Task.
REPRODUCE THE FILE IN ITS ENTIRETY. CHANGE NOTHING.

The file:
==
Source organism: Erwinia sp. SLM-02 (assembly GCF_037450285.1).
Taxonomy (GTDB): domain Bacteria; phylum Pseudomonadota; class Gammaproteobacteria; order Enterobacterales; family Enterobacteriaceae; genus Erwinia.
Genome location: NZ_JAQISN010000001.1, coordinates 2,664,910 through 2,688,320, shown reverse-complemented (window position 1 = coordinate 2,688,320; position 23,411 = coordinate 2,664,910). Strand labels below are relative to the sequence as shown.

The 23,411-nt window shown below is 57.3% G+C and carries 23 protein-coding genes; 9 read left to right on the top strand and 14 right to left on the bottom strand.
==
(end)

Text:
Source organism: Erwinia sp. SLM-02 (assembly GCF_037450285.1).
Taxonomy (GTDB): domain Bacteria; phylum Pseudomonadota; class Gammaproteobacteria; order Enterobacterales; family Enterobacteriaceae; genus Erwinia.
Genome location: NZ_JAQISN010000001.1, coordinates 2,664,910 through 2,688,320, shown reverse-complemented (window position 1 = coordinate 2,688,320; position 23,411 = coordinate 2,664,910). Strand labels below are relative to the sequence as shown.

The 23,411-nt window shown below is 57.3% G+C and carries 23 protein-coding genes; 9 read left to right on the top strand and 14 right to left on the bottom strand.